At devachan, they cut hair dry, which seems to make a lot of sense for curly hair– since the curl patterns are hard to make out when your hair is wet. They wash and style it after it’s cut. Jackie took a good three inches off my head, trying to even out the raggedy bits that are still left from my hideous Ouidad cut from two years ago (one of the things about having very tightly curled hair– it takes years for a hairstyle to grow out).
I had my hair washed by Brian, who was similarly very friendly and talked to me about my hair care, and read the labels on several products to see what the chief ingredients were so I could try to get the beneficial effects without shelling out a ton of money, especially since most of the ingredients were all natural. One of the spritzers he used, he even told me that it was basically a few drops of lavender oil in water, and I could just make it myself.
Then they dried my hair, and styled it. Drying was a very complex process that involved a long time under a traditional salon hair dryer, followed by more drying with less direct heat.
After that, Jackie came over and did a few corrective snips. She told me that I shouldn’t vcut my hair more than every six months, and that she didn’t think I needed a haircut more than once a year– and if I needed a little trim in between, it was fine to go somewhere else, since she knew their services were expensive. The people there were so lovely and knowledgeable that I decided to suck it up and try one of their products– especially since they had been so good about not pressuring me to buy something. So I asked Jackie, if I was going to buy one thing, which should I try, and she suggested a specific conditioner. When I checked out, I bought a bottle of it to try.
I started walking out of the salon, when I noticed white flakes falling from the sky. Snow!
I have this bad string of luck in that every time I get a new haircut, it seems to be a bad weather day. So by the time I get home, the hairstyle is wrecked and not fit for photographs. So I walked back into the salon and asked very politely if it would be possible for me to take a couple pictures of my haircut in their waiting room. The receptionist kindly waved me in, even though by now it was close to closing time, and I went to take some photos with my new camera.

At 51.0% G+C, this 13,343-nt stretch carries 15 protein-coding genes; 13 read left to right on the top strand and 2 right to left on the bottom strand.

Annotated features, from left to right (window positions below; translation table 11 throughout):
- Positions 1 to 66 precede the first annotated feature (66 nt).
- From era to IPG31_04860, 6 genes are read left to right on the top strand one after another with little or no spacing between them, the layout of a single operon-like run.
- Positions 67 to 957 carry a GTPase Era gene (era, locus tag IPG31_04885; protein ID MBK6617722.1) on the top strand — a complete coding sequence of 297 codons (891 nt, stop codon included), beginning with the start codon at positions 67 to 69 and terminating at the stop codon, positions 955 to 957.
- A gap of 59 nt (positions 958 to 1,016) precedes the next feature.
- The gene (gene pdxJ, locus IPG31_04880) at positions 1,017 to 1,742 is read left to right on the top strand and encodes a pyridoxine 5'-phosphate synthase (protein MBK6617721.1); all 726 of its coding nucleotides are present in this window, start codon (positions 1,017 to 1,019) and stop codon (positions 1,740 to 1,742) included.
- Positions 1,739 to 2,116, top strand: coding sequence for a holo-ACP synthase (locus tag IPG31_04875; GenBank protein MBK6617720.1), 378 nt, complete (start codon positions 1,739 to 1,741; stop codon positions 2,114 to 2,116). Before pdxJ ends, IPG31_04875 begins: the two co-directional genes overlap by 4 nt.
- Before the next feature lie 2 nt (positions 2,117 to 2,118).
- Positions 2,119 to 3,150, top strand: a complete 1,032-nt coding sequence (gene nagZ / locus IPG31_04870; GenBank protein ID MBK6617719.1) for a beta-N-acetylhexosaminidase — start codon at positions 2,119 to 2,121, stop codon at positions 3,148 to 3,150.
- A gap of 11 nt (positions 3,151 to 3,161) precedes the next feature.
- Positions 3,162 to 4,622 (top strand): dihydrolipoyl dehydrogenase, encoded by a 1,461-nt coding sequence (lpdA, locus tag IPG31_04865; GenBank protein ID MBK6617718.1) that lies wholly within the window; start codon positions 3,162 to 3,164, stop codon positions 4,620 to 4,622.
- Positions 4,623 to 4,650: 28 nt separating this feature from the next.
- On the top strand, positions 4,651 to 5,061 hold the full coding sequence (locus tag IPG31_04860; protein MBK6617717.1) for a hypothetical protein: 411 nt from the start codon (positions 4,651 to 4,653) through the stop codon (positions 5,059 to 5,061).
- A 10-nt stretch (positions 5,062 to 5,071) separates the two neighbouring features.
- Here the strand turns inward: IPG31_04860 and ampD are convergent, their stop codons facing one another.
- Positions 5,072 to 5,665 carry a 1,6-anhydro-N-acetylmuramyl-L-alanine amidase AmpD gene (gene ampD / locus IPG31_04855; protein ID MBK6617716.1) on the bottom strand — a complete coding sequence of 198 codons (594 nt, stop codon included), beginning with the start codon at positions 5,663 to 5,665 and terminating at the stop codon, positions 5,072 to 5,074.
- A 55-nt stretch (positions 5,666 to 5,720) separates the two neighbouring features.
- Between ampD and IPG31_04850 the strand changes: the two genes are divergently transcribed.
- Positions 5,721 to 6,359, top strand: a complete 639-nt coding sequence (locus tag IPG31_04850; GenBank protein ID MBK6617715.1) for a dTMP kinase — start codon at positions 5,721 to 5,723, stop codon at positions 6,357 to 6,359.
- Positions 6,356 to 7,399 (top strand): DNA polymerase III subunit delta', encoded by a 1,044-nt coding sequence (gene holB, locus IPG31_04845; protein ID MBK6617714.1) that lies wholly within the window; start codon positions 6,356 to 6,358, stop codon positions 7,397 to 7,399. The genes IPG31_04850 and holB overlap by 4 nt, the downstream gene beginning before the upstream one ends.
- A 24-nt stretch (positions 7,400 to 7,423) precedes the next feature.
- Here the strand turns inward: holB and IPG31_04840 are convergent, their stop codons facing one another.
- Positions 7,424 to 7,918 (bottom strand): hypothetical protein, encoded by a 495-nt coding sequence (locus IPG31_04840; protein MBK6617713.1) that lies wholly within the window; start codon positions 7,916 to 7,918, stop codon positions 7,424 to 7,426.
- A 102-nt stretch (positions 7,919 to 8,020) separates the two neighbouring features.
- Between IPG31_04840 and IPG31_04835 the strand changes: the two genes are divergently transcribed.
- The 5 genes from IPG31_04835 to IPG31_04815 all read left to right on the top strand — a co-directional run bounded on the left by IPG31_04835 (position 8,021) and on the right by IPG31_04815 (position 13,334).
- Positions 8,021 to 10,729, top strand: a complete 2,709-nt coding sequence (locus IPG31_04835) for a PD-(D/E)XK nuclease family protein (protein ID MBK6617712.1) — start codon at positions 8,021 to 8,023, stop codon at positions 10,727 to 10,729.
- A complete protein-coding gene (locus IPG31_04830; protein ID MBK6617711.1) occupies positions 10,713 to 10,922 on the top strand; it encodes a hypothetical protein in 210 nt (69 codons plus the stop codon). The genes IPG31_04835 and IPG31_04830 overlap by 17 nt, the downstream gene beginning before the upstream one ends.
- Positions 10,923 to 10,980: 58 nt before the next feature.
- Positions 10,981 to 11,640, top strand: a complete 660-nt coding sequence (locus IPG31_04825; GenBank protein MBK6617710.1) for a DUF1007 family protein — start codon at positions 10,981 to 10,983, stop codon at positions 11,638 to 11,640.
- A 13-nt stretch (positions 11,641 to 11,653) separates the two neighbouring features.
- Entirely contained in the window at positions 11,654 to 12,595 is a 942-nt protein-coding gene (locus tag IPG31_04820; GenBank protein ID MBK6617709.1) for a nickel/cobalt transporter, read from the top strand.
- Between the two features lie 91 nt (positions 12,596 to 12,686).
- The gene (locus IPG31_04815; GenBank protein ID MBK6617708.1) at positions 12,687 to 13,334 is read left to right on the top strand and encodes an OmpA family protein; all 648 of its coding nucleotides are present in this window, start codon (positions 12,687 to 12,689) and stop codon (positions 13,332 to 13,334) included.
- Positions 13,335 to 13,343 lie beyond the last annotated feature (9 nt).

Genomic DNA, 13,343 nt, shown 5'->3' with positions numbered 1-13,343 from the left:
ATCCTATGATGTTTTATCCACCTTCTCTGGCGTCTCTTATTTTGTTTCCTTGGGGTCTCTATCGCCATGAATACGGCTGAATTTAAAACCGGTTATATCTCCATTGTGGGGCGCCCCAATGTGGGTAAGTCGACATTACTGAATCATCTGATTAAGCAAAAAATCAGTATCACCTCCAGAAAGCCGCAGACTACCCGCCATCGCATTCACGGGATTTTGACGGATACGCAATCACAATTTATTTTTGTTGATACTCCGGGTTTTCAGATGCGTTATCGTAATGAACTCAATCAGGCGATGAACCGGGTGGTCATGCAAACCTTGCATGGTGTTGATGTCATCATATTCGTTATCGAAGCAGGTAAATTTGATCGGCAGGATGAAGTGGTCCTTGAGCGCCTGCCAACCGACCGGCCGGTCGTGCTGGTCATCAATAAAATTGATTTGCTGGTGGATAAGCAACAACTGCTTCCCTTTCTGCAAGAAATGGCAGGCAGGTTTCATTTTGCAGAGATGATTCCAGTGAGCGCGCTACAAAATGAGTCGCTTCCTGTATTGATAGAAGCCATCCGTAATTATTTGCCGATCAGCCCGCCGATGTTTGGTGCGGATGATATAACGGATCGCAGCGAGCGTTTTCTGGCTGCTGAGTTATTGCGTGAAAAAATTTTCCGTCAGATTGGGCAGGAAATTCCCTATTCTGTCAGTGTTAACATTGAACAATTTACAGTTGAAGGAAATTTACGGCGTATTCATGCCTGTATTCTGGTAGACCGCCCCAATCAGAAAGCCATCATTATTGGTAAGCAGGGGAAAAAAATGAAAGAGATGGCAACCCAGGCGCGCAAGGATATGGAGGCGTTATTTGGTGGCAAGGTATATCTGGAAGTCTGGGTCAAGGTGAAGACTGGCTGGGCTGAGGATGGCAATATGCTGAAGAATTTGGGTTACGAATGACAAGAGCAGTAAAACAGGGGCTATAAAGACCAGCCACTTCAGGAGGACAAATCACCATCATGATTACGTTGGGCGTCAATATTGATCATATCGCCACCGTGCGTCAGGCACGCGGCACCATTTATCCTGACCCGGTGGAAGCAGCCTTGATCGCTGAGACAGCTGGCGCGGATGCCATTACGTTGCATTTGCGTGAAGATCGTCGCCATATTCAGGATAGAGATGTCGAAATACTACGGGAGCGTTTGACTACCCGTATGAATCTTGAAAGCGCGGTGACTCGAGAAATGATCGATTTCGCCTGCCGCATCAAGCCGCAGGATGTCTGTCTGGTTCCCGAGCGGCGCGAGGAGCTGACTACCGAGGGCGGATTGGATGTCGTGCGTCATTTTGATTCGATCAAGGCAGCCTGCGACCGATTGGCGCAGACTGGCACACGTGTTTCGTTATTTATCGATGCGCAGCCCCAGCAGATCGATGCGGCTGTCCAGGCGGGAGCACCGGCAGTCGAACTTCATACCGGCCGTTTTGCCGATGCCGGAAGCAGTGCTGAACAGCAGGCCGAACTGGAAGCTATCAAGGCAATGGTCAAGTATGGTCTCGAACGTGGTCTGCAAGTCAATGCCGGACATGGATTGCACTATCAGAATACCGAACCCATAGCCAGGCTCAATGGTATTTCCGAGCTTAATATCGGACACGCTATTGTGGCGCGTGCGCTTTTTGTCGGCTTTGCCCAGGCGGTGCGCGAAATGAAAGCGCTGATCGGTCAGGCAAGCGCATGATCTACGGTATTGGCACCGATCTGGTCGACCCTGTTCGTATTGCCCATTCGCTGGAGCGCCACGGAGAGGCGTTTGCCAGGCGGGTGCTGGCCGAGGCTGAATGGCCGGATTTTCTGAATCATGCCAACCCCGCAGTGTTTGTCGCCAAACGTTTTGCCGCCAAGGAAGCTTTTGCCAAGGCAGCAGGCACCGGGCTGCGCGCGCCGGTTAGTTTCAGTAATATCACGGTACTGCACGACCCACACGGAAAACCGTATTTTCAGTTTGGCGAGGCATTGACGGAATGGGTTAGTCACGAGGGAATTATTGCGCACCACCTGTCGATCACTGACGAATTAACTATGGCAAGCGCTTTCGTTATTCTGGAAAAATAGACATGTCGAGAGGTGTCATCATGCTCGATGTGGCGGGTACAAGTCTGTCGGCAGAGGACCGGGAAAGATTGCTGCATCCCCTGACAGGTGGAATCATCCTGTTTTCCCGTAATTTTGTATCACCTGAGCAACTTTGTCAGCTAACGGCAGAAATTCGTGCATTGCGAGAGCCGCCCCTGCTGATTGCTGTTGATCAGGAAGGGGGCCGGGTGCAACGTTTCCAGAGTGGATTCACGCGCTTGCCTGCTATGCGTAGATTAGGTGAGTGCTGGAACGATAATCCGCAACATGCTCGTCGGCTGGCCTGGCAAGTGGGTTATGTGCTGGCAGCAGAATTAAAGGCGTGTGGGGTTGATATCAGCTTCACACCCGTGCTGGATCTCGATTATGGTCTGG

A woman with magnificent strawberry blonde curls followed me in and offered to take my picture. I couldn’t tell if she worked there, or if she was a customer. I said it was all right, I just wanted to snap a couple of pictures to show my mother, and I’d do it myself. She insisted, saying that it was always better to have someone else take the pictures. She tried to figure out my camera– her phone was an older phone than mine– and after a couple tries, got a few good shots. I thanked her, and she started asking me questions about my experience there, which is when it became obvious that not only did she work there, but worked there in such a position where such things were important to her. I told her Jackie was great and I would be coming back.
Then she asked me my name, and I introduced myself. She said it was nice to meet me, but didn’t introduce herself. So I asked her her name.
And she said, “Lorraine.”
Lorraine Massey is the owner of the salon. She’s also the author of Curly Girl, which is one of the premier books about curly hair care. I said, “oh, Lorraine who wrote the book?” She said yes, and seemed delighted that I knew about her book.
So here, after having gone to two high-end salons where the stylists barely seemed to give a shit that I was there, at devachan, the owner of the salon, who is purported to have a year-long wait for appointments, and appears on TV and at major hair care events all the time, offered to take my photos for me when she didn’t have to. I thanked her very much and assured her that I’d had a great experience at her salon.
She saw my bag and seemed delighted that I’d purchased one of their products. She asked what I’d bought, and I told her. She asked if I had any of a sulfate-and-detergent-free shampoo they make. I told her no, and she said, “oh, you really should try it.” And I told her that I use honey in my hair.
Again, I didn’t get a “What?!” from her. Lorraine said to me, “well, honey is good, but it’s not quite the right ph level.” And she went on to explain something about ph levels and how she thought the optimal ph level for washing my hair was something I don’t remember now. And she actually [i]knew[/i] the ph level of honey. And then she goes up to the front counter, takes down a bottle of the shampoo she had recommended to me and gave it to me for free. We chatted for a little longer, I thanked her and went home.
I was just very charmed by the fact that Lorraine took the time to talk to me, and gave me free products rather than pressuring me to buy anything. I feel like you have to really believe that your product is better than what someone is using to do that.
So far, I’ve been pretty happy with the products, though I don’t know if I’ll continue to purchase them regularly given the high expense. But the people were all so kind and seemed to know so much about hair and actually really cared about hair and about me as a customer that it was actually worth the expense of the cut. So, if that’s what they mean by culty, I guess I’ve been converted?
Mirrored from Antagonia.net.